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Biochemical aspects of free radicals.

Biochemical aspects of free radicals. Toxic free radicals can be produced by many reactions required for the maintenance of normal metabolism and the production of energy in the cell. The reactivity of both primary and secondary radicals with biomolecules and in whole tissue systems is of interest, not only because of their importance in radiobiology but also because of the role these species play in toxicity and various disorders. Oxidant stress is known to increase the production of free radicals. In the presence of metals, especially iron, these radicals are converted into more damaging species. Trace elements play an important role in many systems that have evolved to deal with free radicals. The dietary status of the cell can affect the preventative antioxidant constituents of the cell. The chain-breaking antioxidant status can clearly be influenced by the dietary content of substances such as vitamins E and C. http://www.deepdyve.com/assets/images/DeepDyve-Logo-lg.png Biochemistry and cell biology = Biochimie et biologie cellulaire Pubmed

Biochemical aspects of free radicals.

Biochemistry and cell biology = Biochimie et biologie cellulaire , Volume 68 (7-8): 10 – Dec 19, 1990

Biochemical aspects of free radicals.


Abstract

Toxic free radicals can be produced by many reactions required for the maintenance of normal metabolism and the production of energy in the cell. The reactivity of both primary and secondary radicals with biomolecules and in whole tissue systems is of interest, not only because of their importance in radiobiology but also because of the role these species play in toxicity and various disorders. Oxidant stress is known to increase the production of free radicals. In the presence of metals, especially iron, these radicals are converted into more damaging species. Trace elements play an important role in many systems that have evolved to deal with free radicals. The dietary status of the cell can affect the preventative antioxidant constituents of the cell. The chain-breaking antioxidant status can clearly be influenced by the dietary content of substances such as vitamins E and C.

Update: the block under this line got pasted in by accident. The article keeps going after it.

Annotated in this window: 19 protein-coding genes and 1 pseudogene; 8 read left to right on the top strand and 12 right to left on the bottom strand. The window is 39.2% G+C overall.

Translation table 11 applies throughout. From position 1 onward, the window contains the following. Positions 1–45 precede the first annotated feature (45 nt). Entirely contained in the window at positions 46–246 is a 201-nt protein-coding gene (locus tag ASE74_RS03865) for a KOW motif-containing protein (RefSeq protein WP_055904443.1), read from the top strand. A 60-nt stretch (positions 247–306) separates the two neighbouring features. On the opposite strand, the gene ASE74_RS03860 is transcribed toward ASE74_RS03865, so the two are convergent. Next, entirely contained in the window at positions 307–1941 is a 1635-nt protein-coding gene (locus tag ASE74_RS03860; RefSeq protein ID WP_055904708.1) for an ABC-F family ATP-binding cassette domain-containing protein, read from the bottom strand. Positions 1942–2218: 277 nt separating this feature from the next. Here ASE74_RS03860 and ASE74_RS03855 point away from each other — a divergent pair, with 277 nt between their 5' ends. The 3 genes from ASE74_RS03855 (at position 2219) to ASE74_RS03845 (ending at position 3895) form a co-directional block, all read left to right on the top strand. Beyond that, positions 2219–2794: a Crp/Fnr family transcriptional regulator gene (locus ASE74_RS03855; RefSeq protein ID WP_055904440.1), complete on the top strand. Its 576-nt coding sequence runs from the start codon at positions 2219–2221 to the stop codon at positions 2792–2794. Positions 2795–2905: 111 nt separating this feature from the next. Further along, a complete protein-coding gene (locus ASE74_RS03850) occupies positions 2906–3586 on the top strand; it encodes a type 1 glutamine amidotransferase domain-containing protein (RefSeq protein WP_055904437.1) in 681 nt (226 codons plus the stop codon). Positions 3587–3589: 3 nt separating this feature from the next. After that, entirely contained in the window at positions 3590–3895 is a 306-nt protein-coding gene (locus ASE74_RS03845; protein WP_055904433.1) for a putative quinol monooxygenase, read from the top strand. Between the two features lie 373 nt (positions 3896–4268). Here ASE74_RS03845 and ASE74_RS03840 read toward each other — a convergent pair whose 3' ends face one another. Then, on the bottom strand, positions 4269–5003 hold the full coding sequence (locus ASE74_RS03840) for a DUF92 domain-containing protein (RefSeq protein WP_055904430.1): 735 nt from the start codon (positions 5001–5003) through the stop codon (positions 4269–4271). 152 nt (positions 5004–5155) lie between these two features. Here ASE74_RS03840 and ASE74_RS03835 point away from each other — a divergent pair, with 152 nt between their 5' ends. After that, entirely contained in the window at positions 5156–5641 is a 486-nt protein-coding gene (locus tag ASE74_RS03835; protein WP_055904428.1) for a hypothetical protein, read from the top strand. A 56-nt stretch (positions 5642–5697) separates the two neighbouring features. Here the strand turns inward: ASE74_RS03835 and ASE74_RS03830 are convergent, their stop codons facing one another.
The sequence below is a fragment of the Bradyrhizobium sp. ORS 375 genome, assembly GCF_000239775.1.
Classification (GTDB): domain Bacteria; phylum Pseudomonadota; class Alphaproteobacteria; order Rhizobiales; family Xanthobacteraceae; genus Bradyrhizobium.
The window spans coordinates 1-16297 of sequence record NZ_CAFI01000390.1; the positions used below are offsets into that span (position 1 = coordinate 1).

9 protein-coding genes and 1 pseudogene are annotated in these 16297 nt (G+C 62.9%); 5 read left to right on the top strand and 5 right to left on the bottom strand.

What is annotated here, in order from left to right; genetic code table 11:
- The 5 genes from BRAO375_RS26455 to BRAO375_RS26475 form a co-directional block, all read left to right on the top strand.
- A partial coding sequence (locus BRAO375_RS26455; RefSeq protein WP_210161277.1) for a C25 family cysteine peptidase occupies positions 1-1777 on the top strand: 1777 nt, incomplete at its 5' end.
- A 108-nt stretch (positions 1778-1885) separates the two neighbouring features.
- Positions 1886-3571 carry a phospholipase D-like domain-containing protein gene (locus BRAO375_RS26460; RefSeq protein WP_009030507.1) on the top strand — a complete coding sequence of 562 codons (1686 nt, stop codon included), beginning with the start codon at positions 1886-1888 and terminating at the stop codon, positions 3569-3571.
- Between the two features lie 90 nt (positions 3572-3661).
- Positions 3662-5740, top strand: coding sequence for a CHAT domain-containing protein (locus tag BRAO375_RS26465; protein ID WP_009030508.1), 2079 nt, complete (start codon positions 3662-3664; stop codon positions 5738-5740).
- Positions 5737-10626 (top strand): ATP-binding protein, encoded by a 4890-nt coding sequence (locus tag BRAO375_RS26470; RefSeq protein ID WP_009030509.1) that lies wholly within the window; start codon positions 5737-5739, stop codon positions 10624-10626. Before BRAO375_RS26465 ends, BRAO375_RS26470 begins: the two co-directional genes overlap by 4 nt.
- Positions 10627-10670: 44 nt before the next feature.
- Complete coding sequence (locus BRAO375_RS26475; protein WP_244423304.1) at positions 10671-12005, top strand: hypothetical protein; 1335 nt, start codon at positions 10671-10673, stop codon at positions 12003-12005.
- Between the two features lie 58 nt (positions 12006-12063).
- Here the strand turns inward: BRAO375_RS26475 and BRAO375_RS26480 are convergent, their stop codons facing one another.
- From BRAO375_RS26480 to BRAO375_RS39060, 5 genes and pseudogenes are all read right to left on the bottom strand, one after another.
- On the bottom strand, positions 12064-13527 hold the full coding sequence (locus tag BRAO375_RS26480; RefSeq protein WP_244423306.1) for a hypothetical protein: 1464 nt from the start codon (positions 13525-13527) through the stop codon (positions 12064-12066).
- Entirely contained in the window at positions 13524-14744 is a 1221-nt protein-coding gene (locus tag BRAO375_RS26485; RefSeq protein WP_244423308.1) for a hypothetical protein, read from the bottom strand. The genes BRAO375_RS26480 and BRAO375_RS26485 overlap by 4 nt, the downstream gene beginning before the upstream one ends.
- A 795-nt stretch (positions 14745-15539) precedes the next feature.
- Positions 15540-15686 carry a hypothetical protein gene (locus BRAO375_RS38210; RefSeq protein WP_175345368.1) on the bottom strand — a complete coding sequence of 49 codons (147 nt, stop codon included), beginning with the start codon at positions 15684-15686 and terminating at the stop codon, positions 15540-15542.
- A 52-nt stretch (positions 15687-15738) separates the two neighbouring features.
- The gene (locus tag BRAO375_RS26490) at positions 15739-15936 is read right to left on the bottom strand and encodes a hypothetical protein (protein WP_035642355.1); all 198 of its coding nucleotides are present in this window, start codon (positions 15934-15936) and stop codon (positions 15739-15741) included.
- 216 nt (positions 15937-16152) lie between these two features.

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ISSN
0829-8211
DOI
10.1139/o90-146
pmid
2223017

Abstract

Toxic free radicals can be produced by many reactions required for the maintenance of normal metabolism and the production of energy in the cell. The reactivity of both primary and secondary radicals with biomolecules and in whole tissue systems is of interest, not only because of their importance in radiobiology but also because of the role these species play in toxicity and various disorders. Oxidant stress is known to increase the production of free radicals. In the presence of metals, especially iron, these radicals are converted into more damaging species. Trace elements play an important role in many systems that have evolved to deal with free radicals. The dietary status of the cell can affect the preventative antioxidant constituents of the cell. The chain-breaking antioxidant status can clearly be influenced by the dietary content of substances such as vitamins E and C.

Journal

Biochemistry and cell biology = Biochimie et biologie cellulairePubmed

Published: Dec 19, 1990

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